Q: We listed our home for sale about a month ago, and our real estate agent has been conducting open houses. On more than one occasion, our next-door neighbor has made derogatory or rude remarks to the Realtor, potential buyers and other agents visiting on open house days.
One particular couple was very interested and even came back to see the house a second time — only to have our neighbor "snap" at the wife. The couple’s interest completely vanished following that incident.
My wife and I have spoken with the neighbor, asking her if there was a problem. The neighbor told us that our visitor had parked in her driveway and that she had merely asked the car be moved. The neighbor also admitted that she had been in a bad mood that day and that she may not have been very nice to the potential buyer.
Since then, our agent has told us that the neighbor has also snapped at visiting brokers and made derogatory comments directly to the Realtor about the price of my home.
Is there anything we can do to make the neighbor stop deterring potential buyers with her negative behavior and comments?
A: I am surprised that you are still calling her your "neighbor."
There are several things that you can do, starting slow and then, if need be, escalating your approach.
First, you and your wife should sit down and talk to your neighbor. If she is married or has a companion, insist that all owners of that house join you. Explain that you are concerned about the behavior, and that it may already have cost you a potential buyer. Find out if there is a problem. Your agent suggested that she may be concerned about the price you are looking for. Discuss this openly with her. I doubt that she is concerned that you have overpriced the house. However, she may be troubled that if you sell the house too low, that will impact on the value of her house.
It may be a good idea to get some market comparables from your agent in advance of your meeting. It may also be that you are, in fact, trying to sell the house too low and it would be worth your while to get a second opinion from another agent.
Do not threaten your neighbors in any way. Listen and be polite, but make it clear that you plan to sell and would appreciate no further interference from them.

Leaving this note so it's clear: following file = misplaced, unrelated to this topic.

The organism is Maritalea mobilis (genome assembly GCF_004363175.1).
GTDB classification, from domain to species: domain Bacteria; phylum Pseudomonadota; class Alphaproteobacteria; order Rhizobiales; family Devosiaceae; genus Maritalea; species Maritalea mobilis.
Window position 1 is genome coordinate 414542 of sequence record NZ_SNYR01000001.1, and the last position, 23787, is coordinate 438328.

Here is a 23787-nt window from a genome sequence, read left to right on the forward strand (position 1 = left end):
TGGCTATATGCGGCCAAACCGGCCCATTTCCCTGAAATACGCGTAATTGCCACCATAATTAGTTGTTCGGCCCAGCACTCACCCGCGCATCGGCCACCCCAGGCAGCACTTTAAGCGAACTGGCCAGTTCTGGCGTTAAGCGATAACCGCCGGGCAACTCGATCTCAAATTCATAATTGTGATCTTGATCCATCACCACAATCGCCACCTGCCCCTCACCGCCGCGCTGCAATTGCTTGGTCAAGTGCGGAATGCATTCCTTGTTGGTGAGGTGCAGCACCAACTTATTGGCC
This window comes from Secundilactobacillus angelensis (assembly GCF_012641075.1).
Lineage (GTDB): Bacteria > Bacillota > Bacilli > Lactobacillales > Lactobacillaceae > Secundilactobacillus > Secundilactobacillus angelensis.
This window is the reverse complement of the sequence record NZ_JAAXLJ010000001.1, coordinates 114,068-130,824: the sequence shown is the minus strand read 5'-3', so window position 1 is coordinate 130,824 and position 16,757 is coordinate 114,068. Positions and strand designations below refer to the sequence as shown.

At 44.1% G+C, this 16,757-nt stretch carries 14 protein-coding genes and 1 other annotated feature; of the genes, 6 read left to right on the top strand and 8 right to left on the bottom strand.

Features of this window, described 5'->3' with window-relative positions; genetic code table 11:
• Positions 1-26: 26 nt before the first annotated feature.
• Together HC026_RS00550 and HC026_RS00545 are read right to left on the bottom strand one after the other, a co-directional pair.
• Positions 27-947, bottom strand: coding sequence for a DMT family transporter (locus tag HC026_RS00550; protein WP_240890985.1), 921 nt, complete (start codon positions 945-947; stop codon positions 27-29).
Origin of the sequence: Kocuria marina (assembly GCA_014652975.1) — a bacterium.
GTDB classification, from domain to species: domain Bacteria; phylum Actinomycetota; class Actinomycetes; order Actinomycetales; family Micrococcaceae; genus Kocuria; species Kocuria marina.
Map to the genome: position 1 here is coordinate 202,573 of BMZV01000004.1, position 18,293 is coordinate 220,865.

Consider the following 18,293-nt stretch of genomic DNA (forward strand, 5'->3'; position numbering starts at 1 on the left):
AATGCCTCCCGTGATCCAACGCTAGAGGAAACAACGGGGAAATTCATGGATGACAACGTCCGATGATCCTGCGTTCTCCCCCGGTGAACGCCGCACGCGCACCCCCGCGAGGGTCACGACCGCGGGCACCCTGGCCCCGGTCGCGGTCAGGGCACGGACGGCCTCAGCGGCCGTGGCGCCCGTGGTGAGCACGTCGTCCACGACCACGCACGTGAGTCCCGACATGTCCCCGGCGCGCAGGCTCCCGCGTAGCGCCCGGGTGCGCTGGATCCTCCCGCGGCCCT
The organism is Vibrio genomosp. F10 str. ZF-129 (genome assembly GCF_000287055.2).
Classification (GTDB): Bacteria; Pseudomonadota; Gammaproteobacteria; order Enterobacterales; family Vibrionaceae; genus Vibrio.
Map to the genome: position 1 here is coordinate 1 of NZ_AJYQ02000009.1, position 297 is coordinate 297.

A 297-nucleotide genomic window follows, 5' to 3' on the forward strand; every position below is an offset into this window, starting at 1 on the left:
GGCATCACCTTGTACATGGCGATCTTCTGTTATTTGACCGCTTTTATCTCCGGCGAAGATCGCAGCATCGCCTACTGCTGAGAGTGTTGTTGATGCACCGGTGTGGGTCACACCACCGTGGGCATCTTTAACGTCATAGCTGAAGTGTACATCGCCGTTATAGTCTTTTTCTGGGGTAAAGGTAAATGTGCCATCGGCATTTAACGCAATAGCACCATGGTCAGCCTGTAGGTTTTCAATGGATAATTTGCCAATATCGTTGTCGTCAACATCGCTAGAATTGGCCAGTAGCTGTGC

If your neighbor really does have legitimate concerns, try to address them as soon as possible. Perhaps they would like you to move the times when you are holding your house open. Perhaps too many other visitors have been parking in their driveway. These issues can be resolved easily with the cooperation of your agent.
See if this laid-back approach works. You should also consider showing up at the next open house to see if there are any more incidents. You obviously don’t want to interfere with your agent’s activities when visitors show up to view your house, but you certainly can be around, making your presence known to your neighbors.
If this does not work, then I suggest you consider retaining an attorney who can write a strong letter to your neighbors, advising them that they are interfering with your right to peacefully sell your house and that they should "cease and desist." Often, a letter on a lawyer’s letterhead will do the trick.
But if all else fails, you may have no alternative but to take them to court. The cause of action would be private nuisance — by their conduct, they are creating a nuisance that is causing you economic hardship. The judge will be asked to issue a restraining order against your neighbor, especially during the times that you are holding those open houses. No one likes to be sued, and the mere filing of a lawsuit may resolve the problem.
If you have to file suit, you will need proof of the disturbances your neighbors are creating. Your agent will most likely be the principal witness on your behalf, so you will have to make sure that she has documented the times when there were problems. The ideal proof, of course, would be to get testimony from the couple who backed away from the house as a result of the neighbor’s conduct, but I doubt they will want to cooperate.
I assume there has been no violence involved. If so, then you have every right to ask your local police to investigate and possibly even monitor the house during subsequent open houses.
One additional suggestion: While you may consider this to be a complete capitulation to your neighbor (and it certainly will not be as effective as an open house), you might want to consider having prospective buyers come to your house "by appointment only." Many homeowners do not like the concept of an "open house," with people opening closets and desk drawers, so it is one way to try to market your home.
There is no legal or moral obligation to be friendly with your neighbors. Some people want their privacy and consider their home to be their castle.
But there is an obligation to be civil, and that’s the message you should be sending to your next-door neighbor.
Benny L. Kass is a practicing attorney in Washington, D.C., and Maryland. No legal relationship is created by this column. Questions for this column can be submitted to firstname.lastname@example.org.
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